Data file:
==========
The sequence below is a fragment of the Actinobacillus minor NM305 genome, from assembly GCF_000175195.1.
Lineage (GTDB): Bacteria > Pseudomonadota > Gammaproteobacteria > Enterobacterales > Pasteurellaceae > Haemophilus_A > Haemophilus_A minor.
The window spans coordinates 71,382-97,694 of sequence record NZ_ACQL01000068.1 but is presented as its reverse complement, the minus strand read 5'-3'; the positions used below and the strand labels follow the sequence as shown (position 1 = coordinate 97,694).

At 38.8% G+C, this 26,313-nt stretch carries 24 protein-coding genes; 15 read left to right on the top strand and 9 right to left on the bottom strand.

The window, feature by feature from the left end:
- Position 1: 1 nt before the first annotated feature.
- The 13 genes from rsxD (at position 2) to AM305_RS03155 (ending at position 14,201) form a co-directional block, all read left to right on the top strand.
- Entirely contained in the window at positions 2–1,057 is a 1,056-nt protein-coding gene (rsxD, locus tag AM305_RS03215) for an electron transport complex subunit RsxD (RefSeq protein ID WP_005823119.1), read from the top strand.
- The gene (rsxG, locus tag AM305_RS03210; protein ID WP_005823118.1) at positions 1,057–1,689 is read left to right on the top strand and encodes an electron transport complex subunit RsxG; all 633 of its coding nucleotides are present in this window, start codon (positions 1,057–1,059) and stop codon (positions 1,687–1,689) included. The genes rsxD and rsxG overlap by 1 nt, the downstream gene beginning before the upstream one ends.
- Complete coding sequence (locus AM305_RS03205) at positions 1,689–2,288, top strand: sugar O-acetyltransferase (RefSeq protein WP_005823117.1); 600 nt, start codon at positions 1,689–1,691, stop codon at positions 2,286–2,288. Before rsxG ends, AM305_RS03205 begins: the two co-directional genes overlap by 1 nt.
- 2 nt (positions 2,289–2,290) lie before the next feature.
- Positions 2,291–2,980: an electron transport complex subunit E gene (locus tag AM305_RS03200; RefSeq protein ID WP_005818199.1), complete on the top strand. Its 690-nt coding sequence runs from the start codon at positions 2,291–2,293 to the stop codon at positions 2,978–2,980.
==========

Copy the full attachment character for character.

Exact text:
The sequence below is a fragment of the Actinobacillus minor NM305 genome, from assembly GCF_000175195.1.
Lineage (GTDB): Bacteria > Pseudomonadota > Gammaproteobacteria > Enterobacterales > Pasteurellaceae > Haemophilus_A > Haemophilus_A minor.
The window spans coordinates 71,382-97,694 of sequence record NZ_ACQL01000068.1 but is presented as its reverse complement, the minus strand read 5'-3'; the positions used below and the strand labels follow the sequence as shown (position 1 = coordinate 97,694).

At 38.8% G+C, this 26,313-nt stretch carries 24 protein-coding genes; 15 read left to right on the top strand and 9 right to left on the bottom strand.

The window, feature by feature from the left end:
- Position 1: 1 nt before the first annotated feature.
- The 13 genes from rsxD (at position 2) to AM305_RS03155 (ending at position 14,201) form a co-directional block, all read left to right on the top strand.
- Entirely contained in the window at positions 2–1,057 is a 1,056-nt protein-coding gene (rsxD, locus tag AM305_RS03215) for an electron transport complex subunit RsxD (RefSeq protein ID WP_005823119.1), read from the top strand.
- The gene (rsxG, locus tag AM305_RS03210; protein ID WP_005823118.1) at positions 1,057–1,689 is read left to right on the top strand and encodes an electron transport complex subunit RsxG; all 633 of its coding nucleotides are present in this window, start codon (positions 1,057–1,059) and stop codon (positions 1,687–1,689) included. The genes rsxD and rsxG overlap by 1 nt, the downstream gene beginning before the upstream one ends.
- Complete coding sequence (locus AM305_RS03205) at positions 1,689–2,288, top strand: sugar O-acetyltransferase (RefSeq protein WP_005823117.1); 600 nt, start codon at positions 1,689–1,691, stop codon at positions 2,286–2,288. Before rsxG ends, AM305_RS03205 begins: the two co-directional genes overlap by 1 nt.
- 2 nt (positions 2,289–2,290) lie before the next feature.
- Positions 2,291–2,980: an electron transport complex subunit E gene (locus tag AM305_RS03200; RefSeq protein ID WP_005818199.1), complete on the top strand. Its 690-nt coding sequence runs from the start codon at positions 2,291–2,293 to the stop codon at positions 2,978–2,980.